- And finally, I found philosophy through Stoicism.
I am by far not the best person to speak about ‘what is Stoicism’ and such questions, so I highly recommend signing up for this email newsletter (free) to catch you up to speed: https://dailystoic.com/new-start-here/.
It is, to me, though, the final cherry on top of my journey on this trip. The Stoics, thousands of years ago, say the same things that Solve for Happy is saying: it’s not the event itself that affects us, but rather how we perceive it. <- read that again!
Once I truly understood this meaning through these two books, everything started to click.
My unhappiness was being created by none other than myself!
Putting It Into Practice
Two monumental events occurred that allowed me to practice the teachings I had just learned. The Neil before this trip would have handled them very differently, but the Neil now had one job left: prove that these ideas work in reality.
[International] DJ Set
I dabble in the art of DJing. My partner, Forfeit (Reed Hanke), is by far the better musician, but we enjoy our DJorts sets when they come around :). So, on this trip, I decided to bring all of my DJ equipment with me and had some great time playing at the beachside Airbnb mentioned above:
On the last week of my trip, my friend, Seth, joined me, and we went to a hostel in Puerto Viejo. One day we were eating, and we overheard a couple of people saying the DJ the hostel lined up couldn’t make it and that they were looking for a new DJ. And, what a coincidence, I have my equipment with me! What a great and fun opportunity that it would be for me to play a show at a poolside party in Costa Rica, right?!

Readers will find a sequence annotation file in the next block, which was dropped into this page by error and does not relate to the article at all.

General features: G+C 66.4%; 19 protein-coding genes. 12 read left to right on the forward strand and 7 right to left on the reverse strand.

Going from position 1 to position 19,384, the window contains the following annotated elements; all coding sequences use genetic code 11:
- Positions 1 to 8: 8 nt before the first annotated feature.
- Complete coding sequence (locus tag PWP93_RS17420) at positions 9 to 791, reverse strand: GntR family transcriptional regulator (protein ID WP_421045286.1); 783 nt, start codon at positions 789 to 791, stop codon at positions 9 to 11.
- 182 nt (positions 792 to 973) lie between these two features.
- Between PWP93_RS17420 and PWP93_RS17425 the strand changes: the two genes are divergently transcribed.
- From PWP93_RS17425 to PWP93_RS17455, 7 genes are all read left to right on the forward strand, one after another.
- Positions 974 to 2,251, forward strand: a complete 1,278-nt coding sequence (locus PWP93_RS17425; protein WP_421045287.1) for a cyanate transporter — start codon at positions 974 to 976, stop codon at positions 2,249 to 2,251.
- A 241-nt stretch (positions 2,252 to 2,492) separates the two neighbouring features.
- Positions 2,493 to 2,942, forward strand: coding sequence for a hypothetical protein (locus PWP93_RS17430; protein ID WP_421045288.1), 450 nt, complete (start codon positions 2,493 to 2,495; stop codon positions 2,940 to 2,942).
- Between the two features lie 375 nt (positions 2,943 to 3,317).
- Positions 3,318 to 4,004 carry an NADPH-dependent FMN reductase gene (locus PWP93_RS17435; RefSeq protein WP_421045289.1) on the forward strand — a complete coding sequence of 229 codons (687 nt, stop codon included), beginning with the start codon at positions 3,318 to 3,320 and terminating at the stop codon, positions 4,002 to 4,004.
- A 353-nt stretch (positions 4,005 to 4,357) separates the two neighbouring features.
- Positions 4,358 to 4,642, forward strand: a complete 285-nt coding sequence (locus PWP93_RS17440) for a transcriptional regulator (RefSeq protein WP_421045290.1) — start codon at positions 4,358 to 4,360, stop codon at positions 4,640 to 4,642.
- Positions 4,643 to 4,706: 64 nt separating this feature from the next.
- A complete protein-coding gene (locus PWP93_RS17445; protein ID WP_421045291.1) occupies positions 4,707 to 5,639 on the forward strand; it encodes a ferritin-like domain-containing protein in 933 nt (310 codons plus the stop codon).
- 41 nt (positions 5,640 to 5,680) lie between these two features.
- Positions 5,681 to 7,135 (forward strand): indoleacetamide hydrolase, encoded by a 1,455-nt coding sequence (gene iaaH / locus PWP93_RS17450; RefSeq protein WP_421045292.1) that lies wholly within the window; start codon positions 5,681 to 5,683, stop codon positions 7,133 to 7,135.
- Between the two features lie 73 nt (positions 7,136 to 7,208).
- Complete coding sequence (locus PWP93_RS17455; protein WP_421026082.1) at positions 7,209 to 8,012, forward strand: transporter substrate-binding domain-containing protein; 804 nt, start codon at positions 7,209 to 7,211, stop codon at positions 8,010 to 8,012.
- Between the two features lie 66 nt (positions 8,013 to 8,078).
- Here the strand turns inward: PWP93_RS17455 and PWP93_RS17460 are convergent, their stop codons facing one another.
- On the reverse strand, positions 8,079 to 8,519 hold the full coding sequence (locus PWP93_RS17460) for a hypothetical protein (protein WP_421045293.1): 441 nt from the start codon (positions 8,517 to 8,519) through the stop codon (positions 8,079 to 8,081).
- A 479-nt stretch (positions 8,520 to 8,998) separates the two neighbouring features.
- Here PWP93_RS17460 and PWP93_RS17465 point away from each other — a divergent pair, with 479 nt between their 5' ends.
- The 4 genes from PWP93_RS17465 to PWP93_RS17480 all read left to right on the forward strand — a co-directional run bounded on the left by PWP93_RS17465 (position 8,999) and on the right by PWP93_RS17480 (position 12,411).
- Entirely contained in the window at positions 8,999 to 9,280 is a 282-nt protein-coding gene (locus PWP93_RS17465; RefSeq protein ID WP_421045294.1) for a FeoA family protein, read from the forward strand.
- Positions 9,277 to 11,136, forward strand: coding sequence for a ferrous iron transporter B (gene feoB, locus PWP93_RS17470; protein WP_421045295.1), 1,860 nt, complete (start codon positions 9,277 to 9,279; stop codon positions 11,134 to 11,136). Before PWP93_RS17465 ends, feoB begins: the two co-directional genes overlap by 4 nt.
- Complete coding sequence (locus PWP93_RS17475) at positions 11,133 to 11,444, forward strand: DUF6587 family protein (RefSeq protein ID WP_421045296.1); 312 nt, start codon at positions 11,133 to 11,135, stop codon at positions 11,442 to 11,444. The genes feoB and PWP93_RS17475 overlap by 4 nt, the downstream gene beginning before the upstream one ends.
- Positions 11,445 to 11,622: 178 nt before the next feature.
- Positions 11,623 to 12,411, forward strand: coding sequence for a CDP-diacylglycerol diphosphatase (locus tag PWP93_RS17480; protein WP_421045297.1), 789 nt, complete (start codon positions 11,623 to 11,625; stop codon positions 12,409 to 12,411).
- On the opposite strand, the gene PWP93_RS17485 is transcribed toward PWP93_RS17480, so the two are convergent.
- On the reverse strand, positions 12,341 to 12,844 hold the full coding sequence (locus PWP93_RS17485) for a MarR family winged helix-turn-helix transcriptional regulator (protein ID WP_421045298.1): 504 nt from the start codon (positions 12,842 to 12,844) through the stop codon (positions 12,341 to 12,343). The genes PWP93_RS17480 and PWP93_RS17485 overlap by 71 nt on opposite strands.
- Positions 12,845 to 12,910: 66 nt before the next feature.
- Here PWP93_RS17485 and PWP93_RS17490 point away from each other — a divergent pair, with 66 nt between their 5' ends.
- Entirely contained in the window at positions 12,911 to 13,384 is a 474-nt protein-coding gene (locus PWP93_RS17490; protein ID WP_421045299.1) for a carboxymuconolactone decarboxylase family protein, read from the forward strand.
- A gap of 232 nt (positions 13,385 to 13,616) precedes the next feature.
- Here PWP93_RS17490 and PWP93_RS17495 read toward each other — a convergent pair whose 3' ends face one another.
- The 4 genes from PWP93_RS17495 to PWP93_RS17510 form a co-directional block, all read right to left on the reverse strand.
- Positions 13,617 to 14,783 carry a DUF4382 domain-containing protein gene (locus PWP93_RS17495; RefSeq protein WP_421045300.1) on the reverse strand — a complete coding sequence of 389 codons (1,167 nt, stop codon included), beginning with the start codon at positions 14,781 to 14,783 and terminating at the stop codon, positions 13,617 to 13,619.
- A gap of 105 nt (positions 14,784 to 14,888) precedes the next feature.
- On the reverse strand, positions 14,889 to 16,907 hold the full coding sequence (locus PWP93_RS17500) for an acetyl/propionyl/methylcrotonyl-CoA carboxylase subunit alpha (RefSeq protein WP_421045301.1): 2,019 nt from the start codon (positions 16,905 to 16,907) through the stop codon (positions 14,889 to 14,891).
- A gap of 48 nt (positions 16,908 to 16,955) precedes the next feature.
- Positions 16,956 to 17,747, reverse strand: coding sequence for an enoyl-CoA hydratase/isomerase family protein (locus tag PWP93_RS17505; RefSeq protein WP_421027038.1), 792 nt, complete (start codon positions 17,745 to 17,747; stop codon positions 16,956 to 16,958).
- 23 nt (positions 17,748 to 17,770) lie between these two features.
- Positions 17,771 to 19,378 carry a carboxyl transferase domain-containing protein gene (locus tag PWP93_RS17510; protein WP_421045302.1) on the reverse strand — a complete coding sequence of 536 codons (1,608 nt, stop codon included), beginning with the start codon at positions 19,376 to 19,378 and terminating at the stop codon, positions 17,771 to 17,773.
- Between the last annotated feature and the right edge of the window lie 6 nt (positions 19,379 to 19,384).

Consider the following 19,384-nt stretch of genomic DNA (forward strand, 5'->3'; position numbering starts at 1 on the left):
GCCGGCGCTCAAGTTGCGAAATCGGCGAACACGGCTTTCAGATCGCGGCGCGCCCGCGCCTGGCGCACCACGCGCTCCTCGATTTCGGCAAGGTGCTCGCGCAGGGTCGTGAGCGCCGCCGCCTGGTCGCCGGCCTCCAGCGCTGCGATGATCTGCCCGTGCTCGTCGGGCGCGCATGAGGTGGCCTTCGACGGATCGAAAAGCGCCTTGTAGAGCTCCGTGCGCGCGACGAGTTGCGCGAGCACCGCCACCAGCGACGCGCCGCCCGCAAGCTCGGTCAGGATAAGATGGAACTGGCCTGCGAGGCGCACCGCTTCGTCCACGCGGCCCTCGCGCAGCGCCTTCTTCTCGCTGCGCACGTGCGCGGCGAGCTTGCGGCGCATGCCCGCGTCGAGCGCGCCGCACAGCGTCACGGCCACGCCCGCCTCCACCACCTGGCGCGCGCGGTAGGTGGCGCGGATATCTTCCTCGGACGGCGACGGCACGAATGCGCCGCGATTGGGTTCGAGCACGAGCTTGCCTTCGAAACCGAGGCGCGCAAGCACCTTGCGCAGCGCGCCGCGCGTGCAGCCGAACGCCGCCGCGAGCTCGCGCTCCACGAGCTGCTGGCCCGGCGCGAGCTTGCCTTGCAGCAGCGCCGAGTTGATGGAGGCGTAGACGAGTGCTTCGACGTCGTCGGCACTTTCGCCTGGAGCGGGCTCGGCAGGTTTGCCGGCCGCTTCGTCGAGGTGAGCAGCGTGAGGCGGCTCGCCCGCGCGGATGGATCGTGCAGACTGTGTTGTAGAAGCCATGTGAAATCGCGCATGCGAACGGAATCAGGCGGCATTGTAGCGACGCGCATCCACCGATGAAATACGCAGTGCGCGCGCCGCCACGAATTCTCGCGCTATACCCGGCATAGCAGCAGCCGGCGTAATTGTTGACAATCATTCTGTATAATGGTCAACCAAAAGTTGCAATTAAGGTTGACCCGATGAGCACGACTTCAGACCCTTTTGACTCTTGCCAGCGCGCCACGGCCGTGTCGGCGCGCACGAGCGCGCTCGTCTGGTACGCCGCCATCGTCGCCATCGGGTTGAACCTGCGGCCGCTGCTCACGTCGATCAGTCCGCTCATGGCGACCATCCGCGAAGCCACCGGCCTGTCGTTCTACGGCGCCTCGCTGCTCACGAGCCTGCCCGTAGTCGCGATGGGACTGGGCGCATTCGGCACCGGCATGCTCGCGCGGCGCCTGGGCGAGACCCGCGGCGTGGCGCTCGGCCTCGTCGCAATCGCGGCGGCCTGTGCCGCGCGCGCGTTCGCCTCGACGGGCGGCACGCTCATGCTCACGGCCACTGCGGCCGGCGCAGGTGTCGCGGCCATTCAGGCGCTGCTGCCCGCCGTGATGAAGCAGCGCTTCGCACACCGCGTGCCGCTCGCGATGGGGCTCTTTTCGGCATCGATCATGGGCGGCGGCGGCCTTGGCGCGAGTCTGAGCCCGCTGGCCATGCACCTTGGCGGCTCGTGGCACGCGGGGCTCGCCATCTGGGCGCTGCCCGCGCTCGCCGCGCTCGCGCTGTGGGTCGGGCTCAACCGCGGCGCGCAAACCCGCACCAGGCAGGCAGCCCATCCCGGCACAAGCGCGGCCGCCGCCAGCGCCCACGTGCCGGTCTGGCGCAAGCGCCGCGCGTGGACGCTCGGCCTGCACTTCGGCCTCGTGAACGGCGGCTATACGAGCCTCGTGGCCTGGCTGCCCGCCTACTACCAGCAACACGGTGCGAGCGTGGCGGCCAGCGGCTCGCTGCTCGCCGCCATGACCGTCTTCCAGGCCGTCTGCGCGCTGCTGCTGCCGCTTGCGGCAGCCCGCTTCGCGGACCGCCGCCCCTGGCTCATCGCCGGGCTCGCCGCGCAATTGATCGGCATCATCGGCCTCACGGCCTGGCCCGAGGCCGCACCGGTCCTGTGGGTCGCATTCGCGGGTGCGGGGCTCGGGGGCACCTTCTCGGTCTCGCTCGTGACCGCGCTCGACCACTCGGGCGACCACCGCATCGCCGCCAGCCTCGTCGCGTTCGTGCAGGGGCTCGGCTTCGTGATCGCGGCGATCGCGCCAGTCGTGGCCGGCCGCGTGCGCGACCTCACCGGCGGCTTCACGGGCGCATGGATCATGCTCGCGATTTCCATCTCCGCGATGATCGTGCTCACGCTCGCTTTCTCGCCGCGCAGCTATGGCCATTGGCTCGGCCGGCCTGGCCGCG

I’m an introvert by nature (some people are surprised by this, but I promise it’s true!). So, the opportunity to play a solo set that I had less than 24 hours to prepare for was the opposite of what I wanted to do! As my friend prodded me that I had to seize this fantastic opportunity, my anxiety to perform grew more and more.
And that’s where my teachings came in. I went to the place where Stoics know best: journaling.
Below you’ll find the raw notes I wrote to myself leading up to the moment I told the hostel staff I’d do the set. These notes were not intended to be shared, so they are as raw as they can get:
Anxiety: I am nervous to DJ -> why?
- Because I don’t have a lot of practice
- I’m afraid of being humiliated by messing up
- I don’t want to be ‘rejected’ by peers
Step 1: Factual: ‘I am going to DJ at 1’
Step 2: [in regard to the 3 points above]
1 – So what? It’s an easy set and even good DJs (Big Bootie) have shitty transitions
2 – What next? -> I’ll be awkward around Selina [hostel] because it was bad -> What next -> Seth and I will hang out by ourselves anyways, or could always go to a beach -> then we check out super early in the morning and I won’t see these people again – good practice before a real show!
3 – Peers I will never see again! I couldn’t ask for a better time to practice and strengthen my fear of rejection!
Step 3: How can I use this to strengthen my character?
- Facing things I normally hide from (public embarrassment) which will tell my mind that I can do it!
- Continue to fight my fear of rejection: who cares what others think?!
Why do I care? That I won’t have friends or they’ll laugh at me -> but I’m leaving tomorrow anyways and it doesn’t affect my friends back home
- could be a funny story on how bad it was 🙂
- Best DJs even mess up and have bad sets – it’s normal!!
- have fun and don’t let Unhappiness take that away -> 1 life to live -> pura vida.
(click here to see full screen)
And what happened after this? I told them I would perform, I prepared the set in less than 6 hours, and in my humble opinion, I crushed it!